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A poem of matrimony and magma, "Fire of Love" is about Katia and Maurice Krafft, a married team of volcanologist-filmmakers. The Kraffts were known for their inventive exploration and photography of active volcanoes. Their work started in the late 1960s and ended in 1991 when a pyroclastic flow on Japan's Mt. Unzen wiped them out along with a group of 41 scientists, firefighters, and journalists.
Note that in the preceding sentence, "short" was not preceded by "tragically." Maurice Paul Krafft and Catherine Joséphine "Katia" Krafft were Alsacian French volcanologists who were inseparable the moment they discovered that they shared an obsession with fiery earth. They knew the risks of their chosen field and accepted them.
"I want to get closer, right into the belly of the volcano," Maurice once said, adding, "It will kill me one day, but that doesn't bother me at all."
"It's not that I flirt with death," Katia said, "but at that moment, I don't care at all."
Their union not only produced a trove of astonishing imagery that can be endlessly reworked and put to a variety of uses, it gave any future filmmaker who wanted to retell their story a gallery of metaphors for love, passion, obsession, and commitment. From the opening images of the Kraffts driving a Jeep through snowy tundra and pausing to unstick the vehicle from an ice patch, shot after shot serves its own narrative function while seeming as if it's also functioning as a metaphor or symbol (regardless of the Kraffts' original intent). Films that are made this way can be endlessly re-watchable, because they don't put too fine a point on the various possible secondary associations, instead giving the viewer mental space in which to muse and fantasize and draw their own connections.
Directed and cowritten by Sara Dosa ("The Last Season," "The Edge of Democracy") and narrated by filmmaker-actor-artist Miranda July, "Fire of Love" is one of a vanishingly rare breed of documentary that is determined to be "total cinema," not just capturing the facts of what happened to its subjects but creating an entire aesthetic—a vibe—around them. As directed by Dosa and nimbly cut by editors Erin Casper and Jocelyne Chaput (who have already received an award for their work here, and deserve more), "Fire of Love" is not content to toss a series of arresting images collected by other filmmakers on the screen, even though the result still would've been riveting if they had.
The Kraffts were once described by a journalist as "traveling performer volcanologists," and they liked the description and found truth in it. Dosa's movie leans into the idea, linking them to a long tradition of naturalist filmmakers that includes their countryman Jacques Cousteau. We're aware that the Kraffts are using their eccentric charisma and romantic mystique to get themselves (and the viewer) as close to the action as possible. Our awareness of the mechanics of their "act" is part of the show we're watching, like the patter of a magician who talks about the history of illusions while doing tricks.
Werner Herzog told the Kraffts' story in "The Fire Within" and "Into the Inferno," but in a less cohesive and fully realized way. Herzog's late-career work as a nonfiction filmmaker sometimes has a slapped-together feeling (except in "Grizzly Man," a film with a brutal, telegraphed-in-advance ending that Dosa's movie evokes). That's never the case here. Just when the narration threatens to turn a Herzogian shade of purple, it stops short and defers to the imagery, as if trusting that whatever thoughts we might have about the Kraffts and the images they captured will be more edifying than an omniscient narrator's attempt to sum things up for us.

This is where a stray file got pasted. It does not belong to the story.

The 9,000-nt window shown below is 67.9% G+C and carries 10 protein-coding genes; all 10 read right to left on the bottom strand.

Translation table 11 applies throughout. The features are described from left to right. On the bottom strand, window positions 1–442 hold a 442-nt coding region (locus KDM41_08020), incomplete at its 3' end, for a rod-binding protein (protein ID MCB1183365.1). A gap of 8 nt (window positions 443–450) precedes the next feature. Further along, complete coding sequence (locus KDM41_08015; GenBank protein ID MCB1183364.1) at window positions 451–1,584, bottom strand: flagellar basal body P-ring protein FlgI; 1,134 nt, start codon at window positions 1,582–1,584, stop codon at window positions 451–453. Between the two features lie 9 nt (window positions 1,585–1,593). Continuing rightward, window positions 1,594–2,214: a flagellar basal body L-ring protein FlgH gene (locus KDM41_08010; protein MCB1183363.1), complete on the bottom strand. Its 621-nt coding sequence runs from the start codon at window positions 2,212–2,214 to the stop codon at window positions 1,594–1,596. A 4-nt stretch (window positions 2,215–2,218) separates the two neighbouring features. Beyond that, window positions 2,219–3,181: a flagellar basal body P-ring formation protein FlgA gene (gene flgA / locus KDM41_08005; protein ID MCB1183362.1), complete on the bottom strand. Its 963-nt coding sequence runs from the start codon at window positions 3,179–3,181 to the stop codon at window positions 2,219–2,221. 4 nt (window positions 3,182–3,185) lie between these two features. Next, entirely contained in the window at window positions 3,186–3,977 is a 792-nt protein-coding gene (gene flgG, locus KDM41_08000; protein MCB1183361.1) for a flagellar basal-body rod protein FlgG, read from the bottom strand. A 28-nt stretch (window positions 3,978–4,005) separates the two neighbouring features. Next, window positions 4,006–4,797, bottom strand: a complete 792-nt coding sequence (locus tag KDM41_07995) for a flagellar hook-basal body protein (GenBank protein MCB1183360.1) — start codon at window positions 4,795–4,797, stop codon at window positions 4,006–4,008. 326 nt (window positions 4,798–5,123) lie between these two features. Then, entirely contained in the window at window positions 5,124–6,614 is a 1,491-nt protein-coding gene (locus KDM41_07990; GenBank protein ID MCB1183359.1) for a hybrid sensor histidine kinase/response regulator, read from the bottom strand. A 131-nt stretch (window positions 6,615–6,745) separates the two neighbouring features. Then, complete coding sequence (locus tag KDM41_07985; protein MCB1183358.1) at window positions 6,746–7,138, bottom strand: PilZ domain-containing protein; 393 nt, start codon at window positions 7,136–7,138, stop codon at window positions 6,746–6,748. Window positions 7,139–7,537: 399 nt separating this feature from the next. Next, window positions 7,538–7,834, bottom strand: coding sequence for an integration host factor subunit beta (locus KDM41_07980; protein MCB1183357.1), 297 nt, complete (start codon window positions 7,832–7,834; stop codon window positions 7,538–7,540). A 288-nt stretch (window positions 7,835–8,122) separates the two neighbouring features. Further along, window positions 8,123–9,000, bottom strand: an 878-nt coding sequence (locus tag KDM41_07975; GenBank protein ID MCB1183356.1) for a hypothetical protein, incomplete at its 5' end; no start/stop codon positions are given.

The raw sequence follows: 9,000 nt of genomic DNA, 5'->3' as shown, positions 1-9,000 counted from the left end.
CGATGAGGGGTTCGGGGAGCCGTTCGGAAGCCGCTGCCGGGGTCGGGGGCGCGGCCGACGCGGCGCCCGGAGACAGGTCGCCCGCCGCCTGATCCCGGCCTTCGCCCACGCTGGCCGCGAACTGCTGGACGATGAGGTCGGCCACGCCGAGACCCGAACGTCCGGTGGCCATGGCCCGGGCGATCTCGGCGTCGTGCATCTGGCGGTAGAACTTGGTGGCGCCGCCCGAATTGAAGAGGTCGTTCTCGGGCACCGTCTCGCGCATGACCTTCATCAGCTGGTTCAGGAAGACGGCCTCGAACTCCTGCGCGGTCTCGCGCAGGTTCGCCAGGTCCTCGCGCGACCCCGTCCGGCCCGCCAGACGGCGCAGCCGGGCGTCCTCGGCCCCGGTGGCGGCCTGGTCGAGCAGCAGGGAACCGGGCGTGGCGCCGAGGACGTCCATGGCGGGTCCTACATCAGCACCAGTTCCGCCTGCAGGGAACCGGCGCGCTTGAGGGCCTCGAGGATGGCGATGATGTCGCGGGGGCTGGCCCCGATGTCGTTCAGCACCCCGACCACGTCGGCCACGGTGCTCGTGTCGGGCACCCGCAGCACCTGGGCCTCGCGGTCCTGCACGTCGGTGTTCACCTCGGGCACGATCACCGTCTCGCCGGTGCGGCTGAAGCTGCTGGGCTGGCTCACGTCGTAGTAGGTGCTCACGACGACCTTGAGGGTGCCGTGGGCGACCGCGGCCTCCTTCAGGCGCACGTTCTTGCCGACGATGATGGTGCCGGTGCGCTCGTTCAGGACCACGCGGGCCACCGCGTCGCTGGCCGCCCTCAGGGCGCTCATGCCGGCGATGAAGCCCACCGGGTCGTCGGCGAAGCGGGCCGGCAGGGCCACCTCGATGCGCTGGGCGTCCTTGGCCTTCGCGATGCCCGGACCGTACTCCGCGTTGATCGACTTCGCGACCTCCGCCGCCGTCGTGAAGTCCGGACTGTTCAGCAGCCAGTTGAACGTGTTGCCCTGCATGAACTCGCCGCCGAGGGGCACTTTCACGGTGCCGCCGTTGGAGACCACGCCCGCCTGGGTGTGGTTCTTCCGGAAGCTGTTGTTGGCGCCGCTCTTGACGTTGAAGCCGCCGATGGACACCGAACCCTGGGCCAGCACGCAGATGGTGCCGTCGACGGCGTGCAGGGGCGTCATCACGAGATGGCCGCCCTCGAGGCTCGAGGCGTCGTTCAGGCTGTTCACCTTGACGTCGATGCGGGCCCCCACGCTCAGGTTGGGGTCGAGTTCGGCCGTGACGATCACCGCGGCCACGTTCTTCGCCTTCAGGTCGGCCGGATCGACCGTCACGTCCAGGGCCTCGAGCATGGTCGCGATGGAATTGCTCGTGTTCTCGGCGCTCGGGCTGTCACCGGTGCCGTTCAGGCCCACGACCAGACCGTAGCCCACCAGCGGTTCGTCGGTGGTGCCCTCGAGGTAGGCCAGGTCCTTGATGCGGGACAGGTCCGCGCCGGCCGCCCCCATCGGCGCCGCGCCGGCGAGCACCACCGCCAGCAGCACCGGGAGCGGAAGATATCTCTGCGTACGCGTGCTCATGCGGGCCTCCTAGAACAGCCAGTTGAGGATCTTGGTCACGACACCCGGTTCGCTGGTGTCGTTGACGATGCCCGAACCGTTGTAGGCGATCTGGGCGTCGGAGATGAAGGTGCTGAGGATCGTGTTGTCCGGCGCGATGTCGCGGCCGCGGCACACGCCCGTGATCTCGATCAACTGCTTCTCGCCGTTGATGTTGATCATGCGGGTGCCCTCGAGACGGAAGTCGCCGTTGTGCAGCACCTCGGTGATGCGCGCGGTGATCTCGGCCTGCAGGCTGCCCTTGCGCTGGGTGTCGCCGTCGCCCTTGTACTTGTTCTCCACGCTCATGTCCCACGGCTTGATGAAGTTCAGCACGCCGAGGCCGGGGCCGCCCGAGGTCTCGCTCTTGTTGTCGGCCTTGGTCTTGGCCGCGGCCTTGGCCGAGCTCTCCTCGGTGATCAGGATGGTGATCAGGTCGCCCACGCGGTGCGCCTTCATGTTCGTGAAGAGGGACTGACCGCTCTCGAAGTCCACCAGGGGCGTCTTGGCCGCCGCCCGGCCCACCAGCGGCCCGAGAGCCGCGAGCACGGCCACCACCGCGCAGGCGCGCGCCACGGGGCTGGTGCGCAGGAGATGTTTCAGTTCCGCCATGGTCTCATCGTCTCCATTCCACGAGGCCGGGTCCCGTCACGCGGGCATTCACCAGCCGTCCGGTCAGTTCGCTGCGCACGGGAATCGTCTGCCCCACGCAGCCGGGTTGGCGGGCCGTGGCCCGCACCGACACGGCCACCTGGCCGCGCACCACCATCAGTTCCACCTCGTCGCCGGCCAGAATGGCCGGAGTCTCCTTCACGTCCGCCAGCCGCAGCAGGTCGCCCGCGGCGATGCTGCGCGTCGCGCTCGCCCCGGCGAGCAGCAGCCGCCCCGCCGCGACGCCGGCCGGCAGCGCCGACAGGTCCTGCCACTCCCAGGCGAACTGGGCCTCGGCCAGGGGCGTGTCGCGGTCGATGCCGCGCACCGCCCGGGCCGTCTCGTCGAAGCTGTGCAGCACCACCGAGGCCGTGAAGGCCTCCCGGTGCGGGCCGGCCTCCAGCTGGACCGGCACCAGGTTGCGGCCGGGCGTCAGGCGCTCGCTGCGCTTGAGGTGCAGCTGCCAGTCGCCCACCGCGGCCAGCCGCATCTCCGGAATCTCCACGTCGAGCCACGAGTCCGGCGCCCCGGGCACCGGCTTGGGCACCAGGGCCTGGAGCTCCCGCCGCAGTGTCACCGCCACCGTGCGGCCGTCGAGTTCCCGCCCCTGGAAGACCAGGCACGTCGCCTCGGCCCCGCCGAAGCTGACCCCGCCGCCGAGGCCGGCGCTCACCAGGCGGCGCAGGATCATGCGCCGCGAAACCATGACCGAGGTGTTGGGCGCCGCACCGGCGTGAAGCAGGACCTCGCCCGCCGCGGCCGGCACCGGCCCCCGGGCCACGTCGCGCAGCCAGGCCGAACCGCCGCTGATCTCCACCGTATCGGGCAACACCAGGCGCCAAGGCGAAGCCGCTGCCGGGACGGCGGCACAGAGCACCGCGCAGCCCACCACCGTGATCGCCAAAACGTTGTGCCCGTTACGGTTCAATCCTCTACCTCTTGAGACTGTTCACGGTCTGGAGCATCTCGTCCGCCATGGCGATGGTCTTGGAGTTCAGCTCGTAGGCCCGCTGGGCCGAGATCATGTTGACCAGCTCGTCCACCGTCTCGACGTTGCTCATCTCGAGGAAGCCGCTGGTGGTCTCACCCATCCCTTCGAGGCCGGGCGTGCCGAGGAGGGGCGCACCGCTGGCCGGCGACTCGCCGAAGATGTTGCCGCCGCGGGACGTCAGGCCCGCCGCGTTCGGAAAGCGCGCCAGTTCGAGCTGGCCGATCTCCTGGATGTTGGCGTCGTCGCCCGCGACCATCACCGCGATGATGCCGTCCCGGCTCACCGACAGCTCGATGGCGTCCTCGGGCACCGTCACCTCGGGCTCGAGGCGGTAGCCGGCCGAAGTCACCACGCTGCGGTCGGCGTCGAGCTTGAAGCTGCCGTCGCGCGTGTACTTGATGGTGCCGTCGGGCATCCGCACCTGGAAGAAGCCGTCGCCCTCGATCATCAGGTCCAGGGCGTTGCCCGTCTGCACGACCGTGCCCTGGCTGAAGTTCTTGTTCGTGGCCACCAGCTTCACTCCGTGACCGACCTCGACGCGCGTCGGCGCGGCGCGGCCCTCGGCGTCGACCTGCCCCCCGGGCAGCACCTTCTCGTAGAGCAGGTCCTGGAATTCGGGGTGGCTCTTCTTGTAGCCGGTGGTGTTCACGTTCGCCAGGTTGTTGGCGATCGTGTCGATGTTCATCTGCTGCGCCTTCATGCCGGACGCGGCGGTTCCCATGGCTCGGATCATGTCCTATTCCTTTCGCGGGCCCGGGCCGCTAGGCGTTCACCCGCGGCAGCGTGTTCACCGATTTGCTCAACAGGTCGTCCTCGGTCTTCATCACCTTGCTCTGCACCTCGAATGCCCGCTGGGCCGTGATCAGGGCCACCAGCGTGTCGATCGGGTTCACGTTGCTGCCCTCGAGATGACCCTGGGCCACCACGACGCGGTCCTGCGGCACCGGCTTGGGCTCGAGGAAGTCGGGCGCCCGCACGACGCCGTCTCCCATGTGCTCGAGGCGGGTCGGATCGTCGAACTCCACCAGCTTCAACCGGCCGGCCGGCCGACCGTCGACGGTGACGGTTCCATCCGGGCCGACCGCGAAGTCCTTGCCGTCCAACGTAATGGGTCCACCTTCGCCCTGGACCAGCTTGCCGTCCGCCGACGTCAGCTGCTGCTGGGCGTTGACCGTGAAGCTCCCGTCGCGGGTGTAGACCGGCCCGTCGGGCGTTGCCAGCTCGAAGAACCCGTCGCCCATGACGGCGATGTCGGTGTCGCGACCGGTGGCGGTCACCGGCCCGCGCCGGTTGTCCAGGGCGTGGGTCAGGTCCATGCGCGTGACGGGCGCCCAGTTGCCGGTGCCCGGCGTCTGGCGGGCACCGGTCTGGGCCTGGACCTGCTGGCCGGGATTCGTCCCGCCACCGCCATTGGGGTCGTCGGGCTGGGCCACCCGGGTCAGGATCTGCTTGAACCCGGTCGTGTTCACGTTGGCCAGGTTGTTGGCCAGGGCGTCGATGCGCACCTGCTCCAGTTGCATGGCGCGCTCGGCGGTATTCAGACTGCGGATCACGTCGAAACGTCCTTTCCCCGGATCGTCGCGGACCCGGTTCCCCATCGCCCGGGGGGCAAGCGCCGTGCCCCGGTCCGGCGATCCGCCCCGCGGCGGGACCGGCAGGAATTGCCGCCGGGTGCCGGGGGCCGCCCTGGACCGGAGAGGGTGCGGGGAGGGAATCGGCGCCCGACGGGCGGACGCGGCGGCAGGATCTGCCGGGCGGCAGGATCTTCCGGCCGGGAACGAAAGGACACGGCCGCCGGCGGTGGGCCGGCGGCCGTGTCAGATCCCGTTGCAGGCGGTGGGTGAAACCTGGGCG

The artists have made something paradoxically unassuming yet grand—a movie with a churning, flowing, volatile life force, befitting the topic that obsessed the Kraffts. Like "Apollo 11," "The Velvet Underground," "Summer of Soul" and other esteemed predecessors (including Godfrey Reggio's visually driven, quasi-experimental documentaries) this is a nonfiction film that could be shown in IMAX and advertised as pure spectacle. This writer saw it on a laptop and was mesmerized by it, but would love to see it projected on an enormous screen someday.
It is never more graceful and on-point than when it's serving up a succession of nature images captured by the Kraffts: a still image of a hand caressing ripples in black earth; expressionistic shots of lava-fountains spewing; underwater images of red-hot magma extruding and then cooling and hardening. "Fire of Love" has an identity that is connected to, yet independent of, the information it delivers. Pedro Almodovar once advised new filmmakers that it isn't enough for a film to move: it needs to dance. This movie dances. You could project it on the wall of a nightclub.
The movie never succumbs to self-infatuated grandiosity, probably because it's impossible to stare at images of the earth continually destroying and re-creating itself without realizing how small we are. "The human eye cannot see geologic time," Krafft says at one point. "Our lives are just a blink compared to the life of a volcano." Does that mean that the Kraffts' great love is diminished? Probably they'd say yes; they were humble about their importance in the greater scheme.
But directors keep making movies about them. And as the title of this one suggests, it's not just the images of erupting and flowing and cooling lava that draws them.
Now playing in theaters.